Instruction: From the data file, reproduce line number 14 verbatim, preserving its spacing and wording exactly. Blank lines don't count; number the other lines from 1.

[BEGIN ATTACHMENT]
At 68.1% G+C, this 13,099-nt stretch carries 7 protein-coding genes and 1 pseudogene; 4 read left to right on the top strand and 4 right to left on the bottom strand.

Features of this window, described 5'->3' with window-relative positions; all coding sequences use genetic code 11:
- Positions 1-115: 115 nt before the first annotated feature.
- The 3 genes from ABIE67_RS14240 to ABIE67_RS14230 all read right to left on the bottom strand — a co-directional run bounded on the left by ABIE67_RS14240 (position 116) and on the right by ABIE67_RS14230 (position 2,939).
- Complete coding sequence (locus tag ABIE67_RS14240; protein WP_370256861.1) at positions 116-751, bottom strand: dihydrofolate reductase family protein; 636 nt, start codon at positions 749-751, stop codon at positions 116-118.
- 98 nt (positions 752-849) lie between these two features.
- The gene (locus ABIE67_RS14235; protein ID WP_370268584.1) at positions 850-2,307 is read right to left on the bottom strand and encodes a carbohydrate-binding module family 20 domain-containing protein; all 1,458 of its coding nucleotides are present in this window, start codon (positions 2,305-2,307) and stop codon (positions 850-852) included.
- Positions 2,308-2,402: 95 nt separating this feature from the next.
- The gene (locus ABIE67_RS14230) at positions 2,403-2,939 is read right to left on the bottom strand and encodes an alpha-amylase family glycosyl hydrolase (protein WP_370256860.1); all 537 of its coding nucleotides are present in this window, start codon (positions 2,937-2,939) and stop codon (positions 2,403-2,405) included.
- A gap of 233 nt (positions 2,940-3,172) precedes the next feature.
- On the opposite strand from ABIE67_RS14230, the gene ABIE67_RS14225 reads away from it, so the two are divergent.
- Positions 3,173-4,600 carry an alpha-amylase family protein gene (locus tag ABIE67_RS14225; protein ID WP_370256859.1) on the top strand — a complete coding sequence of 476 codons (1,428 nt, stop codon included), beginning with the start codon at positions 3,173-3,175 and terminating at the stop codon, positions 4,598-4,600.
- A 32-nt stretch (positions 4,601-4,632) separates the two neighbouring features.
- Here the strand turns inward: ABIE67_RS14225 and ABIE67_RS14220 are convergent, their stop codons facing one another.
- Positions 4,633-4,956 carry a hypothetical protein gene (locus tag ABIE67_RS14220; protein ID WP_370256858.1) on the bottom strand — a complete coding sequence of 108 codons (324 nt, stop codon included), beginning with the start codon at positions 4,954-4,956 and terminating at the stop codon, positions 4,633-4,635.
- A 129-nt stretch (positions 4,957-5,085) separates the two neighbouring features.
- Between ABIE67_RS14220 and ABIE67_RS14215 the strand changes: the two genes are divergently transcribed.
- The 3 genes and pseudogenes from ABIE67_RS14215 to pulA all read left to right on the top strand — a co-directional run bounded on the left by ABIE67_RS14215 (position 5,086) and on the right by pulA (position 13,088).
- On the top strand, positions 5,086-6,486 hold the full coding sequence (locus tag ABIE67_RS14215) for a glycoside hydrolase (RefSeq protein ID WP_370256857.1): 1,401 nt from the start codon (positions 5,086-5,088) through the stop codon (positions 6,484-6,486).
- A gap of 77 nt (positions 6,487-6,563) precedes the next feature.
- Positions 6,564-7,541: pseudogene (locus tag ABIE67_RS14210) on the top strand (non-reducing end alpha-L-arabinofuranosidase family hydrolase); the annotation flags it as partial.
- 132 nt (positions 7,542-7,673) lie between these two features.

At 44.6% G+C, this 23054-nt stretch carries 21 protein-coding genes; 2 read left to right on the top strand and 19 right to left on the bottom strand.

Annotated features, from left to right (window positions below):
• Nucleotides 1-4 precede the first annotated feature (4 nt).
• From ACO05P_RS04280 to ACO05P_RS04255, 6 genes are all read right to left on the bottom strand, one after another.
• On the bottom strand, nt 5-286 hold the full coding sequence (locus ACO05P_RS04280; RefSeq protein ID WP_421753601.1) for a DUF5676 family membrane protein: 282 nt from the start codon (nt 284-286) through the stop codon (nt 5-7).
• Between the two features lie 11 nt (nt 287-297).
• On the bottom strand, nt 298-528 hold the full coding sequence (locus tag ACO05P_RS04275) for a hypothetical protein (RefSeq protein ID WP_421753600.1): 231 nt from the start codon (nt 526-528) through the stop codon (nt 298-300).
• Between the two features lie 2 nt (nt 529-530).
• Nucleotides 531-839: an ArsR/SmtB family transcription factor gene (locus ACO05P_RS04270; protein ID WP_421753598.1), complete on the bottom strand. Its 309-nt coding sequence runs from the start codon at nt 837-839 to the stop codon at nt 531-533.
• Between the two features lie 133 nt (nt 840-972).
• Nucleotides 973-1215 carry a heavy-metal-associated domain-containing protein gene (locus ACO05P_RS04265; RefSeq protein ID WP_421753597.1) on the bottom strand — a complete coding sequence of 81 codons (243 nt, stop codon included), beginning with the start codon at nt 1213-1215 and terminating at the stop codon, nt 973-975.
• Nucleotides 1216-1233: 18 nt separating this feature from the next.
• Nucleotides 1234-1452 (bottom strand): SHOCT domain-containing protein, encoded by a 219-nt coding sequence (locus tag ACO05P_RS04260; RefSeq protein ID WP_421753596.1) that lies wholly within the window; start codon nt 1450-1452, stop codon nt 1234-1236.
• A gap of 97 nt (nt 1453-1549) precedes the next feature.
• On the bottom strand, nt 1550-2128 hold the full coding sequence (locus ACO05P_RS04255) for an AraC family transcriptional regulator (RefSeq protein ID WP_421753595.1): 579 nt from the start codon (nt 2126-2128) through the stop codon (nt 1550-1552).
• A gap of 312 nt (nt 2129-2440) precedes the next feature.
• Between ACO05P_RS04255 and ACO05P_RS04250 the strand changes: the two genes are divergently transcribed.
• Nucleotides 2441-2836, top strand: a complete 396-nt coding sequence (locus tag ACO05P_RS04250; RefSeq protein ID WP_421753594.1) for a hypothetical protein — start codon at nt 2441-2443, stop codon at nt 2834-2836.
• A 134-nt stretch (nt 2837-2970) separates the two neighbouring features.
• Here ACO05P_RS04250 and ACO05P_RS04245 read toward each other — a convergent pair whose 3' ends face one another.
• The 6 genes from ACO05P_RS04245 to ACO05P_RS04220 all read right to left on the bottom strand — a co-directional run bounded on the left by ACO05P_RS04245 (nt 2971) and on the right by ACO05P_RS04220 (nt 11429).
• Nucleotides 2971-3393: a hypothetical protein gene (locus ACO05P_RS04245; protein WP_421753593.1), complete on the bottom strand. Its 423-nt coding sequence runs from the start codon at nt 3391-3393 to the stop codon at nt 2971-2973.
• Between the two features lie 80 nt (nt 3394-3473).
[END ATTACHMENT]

- Here the strand turns inward: ABIE67_RS14225 and ABIE67_RS14220 are convergent, their stop codons facing one another.